Definitions for uniqueness
Random House Webster's College Dictionary
existing as the only one or as the sole example; single; solitary in type or characteristics.
having no like or equal; unparalleled; incomparable.
limited in occurrence to a given class, situation, or area.
not typical; unusual:
She has a very unique ability to inspire people.
(n.)the embodiment of unique characteristics; the only one of a given kind.
* Usage: Many usage guides, editors, teachers, and others maintain that such “absolute” words as complete, equal, perfect, and esp. unique cannot be compared because the condition they denote cannot be more or less than it already is. However, all such words have undergone semantic development and are used in a number of senses, some of which can be compared by words like more, very, somewhat, and totally and some of which cannot. The earliest meanings of unique when it entered English around 1600 were “single, sole” and “having no equal.” By the mid-19th century unique had developed a wider meaning, “not typical, unusual,” and it is in this wider sense that it is compared: The foliage on the late-blooming plants is more unique than that on the earlier varieties. Such comparison, though criticized, is standard in all varieties of speech and writing. See also a1, complete, perfect .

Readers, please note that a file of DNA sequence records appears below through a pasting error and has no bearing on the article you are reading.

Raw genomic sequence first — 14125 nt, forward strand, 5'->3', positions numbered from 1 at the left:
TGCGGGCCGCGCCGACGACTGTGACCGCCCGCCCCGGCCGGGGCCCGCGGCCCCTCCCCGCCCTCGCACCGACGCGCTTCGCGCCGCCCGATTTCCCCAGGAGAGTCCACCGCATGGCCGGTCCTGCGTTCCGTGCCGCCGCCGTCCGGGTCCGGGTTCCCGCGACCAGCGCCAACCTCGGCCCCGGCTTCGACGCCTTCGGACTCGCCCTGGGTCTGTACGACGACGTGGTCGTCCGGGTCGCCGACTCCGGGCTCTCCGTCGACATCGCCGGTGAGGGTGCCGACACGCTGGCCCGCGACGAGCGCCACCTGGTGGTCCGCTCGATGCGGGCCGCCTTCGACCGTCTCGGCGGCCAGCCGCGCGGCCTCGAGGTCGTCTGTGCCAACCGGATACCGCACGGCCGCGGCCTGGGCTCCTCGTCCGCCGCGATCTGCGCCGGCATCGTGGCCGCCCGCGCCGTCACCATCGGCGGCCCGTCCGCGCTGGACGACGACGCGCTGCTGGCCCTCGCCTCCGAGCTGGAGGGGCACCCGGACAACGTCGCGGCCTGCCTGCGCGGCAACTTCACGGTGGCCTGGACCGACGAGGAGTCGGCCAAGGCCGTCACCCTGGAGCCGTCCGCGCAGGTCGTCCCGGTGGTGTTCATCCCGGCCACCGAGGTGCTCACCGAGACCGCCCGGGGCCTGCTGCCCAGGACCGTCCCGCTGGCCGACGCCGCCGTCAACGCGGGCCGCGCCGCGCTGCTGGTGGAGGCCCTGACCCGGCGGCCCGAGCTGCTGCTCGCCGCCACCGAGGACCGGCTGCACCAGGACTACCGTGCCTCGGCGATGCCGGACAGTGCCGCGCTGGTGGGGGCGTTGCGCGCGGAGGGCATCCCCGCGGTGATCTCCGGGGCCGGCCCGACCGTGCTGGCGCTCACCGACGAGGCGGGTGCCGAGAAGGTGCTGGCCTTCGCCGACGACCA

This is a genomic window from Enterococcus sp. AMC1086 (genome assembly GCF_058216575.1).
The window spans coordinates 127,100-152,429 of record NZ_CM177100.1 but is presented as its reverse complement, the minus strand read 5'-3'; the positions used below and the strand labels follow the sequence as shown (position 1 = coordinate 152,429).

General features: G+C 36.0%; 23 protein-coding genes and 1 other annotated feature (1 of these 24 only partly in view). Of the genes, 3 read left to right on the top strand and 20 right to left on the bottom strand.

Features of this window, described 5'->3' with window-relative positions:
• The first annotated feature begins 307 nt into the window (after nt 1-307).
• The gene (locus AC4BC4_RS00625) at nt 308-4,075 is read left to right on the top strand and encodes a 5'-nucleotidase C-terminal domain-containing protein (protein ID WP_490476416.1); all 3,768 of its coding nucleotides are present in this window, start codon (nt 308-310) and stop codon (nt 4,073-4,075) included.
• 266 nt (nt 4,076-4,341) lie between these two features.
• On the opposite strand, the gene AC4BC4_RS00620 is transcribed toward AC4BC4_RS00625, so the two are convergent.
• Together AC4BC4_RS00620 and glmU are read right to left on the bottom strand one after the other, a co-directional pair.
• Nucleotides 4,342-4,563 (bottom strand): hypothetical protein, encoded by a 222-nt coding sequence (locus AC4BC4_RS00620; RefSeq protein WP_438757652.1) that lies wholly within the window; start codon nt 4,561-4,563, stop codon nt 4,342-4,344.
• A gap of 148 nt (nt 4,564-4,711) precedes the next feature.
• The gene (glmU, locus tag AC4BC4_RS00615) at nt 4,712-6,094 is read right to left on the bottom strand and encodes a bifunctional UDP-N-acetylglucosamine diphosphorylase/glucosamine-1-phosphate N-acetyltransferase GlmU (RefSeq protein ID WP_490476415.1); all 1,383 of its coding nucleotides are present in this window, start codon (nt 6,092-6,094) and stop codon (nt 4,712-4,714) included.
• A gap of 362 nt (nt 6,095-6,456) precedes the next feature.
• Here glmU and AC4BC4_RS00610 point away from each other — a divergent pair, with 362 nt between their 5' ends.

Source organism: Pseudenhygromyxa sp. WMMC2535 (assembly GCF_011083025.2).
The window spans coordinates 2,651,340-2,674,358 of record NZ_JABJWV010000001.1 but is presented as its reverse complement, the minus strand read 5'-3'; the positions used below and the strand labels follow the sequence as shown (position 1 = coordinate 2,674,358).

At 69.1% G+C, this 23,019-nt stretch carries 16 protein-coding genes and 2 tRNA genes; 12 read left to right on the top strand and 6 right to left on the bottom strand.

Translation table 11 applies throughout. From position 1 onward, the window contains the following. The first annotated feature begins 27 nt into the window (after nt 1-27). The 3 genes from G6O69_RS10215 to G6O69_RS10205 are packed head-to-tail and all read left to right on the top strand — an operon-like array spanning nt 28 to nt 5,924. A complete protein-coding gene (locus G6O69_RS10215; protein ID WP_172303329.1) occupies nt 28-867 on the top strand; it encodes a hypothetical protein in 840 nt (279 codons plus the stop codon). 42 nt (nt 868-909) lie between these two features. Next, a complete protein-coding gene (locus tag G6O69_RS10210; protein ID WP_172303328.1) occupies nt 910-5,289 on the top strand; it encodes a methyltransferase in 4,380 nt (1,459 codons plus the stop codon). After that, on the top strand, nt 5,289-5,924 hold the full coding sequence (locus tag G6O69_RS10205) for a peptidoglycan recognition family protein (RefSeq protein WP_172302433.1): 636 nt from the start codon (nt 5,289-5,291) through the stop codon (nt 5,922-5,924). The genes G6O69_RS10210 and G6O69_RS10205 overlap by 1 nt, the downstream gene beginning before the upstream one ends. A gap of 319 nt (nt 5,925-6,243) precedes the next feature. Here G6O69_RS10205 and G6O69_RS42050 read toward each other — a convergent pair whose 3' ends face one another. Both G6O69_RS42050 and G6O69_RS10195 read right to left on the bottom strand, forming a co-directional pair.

Origin of unique:
1595–1605; < F < L ūnicus, der. of ūn(us) one
the quality of being one of a kind
"that singularity distinguished him from all his companions"
The state or quality of being unique or one-of-a-kind.